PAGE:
Editorial

It is been two years since I was appointed as an associate Professor to the academic program in Civil Constructions at the Faculty of Technological Studies, and ever since I have participated in the Research Unit. Throughout this time, I have witnessed the efforts, the difficulties and achievements encountered by a group of peer professors who have devoted their time to yield today's School of Technological studies, that is, a new school in terms of its cycle-based academic supply. Most importantly, I have witnessed a new school built by all its constituent members (us), who one way or another contributed to its current development.

I actually hesitated for a while and refected on the actual duties of the faculty, on its origins, and on a future most of us dream about. Then I recalled a title from one of Stephen Hawking's books "On the Shoulders of Giants". This book resembles five of the most valuable masterpieces in physics and astronomy that have led mankind to the current view of the world, together with its developments in technology and science; a journey through the ideas of Copernicus, Galileo, Kepler, Newton and Einstein. Hawking chooses such a title – attributed to Newton by some people and to 17th-century philosopher Bernardo de Chartres by others – so as to remind us of the fact that "we are like dwarfs stepping on the shoulders ofiiants since we can see most tings, and beyond, not because we possess some sort of physical feature but because we are lifted by the giants' height"

These words are relevant to all sorts of knowledge and also to mankind's development itself. It is my wish to take these words as the core of this editorial since I deeply believe in teamwork; and although most of us are far from reaching the intellectual height of "giants", it is our duty (and also the meaning of our lives) to hold the next generation of engineers on our shoulders so that they can see beyond what we see today.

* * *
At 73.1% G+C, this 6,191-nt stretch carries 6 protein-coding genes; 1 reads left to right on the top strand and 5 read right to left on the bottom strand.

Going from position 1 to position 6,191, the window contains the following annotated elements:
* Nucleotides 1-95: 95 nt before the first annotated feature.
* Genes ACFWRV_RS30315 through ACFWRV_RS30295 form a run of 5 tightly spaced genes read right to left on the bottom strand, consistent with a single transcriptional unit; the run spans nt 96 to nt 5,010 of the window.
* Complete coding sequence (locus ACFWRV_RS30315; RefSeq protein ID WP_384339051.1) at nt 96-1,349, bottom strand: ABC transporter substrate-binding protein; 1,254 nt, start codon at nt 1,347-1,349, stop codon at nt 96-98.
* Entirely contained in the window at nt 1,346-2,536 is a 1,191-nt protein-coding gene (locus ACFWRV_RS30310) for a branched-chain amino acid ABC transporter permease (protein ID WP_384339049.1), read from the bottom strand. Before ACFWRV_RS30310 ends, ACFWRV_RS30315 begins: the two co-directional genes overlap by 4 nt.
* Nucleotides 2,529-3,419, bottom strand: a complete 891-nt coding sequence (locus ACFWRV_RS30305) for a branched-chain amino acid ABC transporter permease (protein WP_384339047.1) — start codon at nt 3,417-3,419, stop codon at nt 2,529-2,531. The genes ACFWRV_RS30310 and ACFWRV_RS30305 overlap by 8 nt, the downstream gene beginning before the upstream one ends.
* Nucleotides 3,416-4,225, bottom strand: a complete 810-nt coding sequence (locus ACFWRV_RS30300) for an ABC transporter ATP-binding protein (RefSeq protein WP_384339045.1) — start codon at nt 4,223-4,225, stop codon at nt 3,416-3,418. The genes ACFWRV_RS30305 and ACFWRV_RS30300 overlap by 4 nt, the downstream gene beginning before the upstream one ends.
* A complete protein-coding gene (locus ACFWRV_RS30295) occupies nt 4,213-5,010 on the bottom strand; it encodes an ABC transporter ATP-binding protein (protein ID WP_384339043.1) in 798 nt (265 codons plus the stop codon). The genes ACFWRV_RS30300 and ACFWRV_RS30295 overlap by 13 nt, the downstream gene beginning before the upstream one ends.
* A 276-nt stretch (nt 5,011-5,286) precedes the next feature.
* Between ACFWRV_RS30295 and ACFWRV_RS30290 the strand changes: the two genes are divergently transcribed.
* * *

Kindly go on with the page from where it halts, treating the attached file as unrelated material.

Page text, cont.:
As stated at the beginning of this editorial, I have witnessed joint efforts, difficulties, and also achievements of the people who, from the very beginning, helped build the faculty to what it is today in terms of academia, research, and social impact. For this reason, even though we would not award these people the title ofiiants, I truly consider them (every-day workers doing their best for the sake of the faculty) as the great contributors to the construction and development of the faculty; these people are holding the new generations on their shoulders to let them see beyond.

Today's faculty members face various challenges. However, one challenge that involves most aspects is the consolidation and extension of our current cycle-based learning model towards other fields, which demands excellence in research and teaching. This will require permanent refection and discussion, and also active participation of all the parties involved. Moreover, it is important to guarantee transparency and security for the people who act as governors so that they can make the best decision for us all. I believe that, based on the skills and the efforts of the faculty members (ourselves), we would certainly overcome future challenges despite not being as tall as giants.

César Augusto García Ubaque
Research Unit Director
Technological Studies Faculty
Universidad Distrital Francisco José de Caldas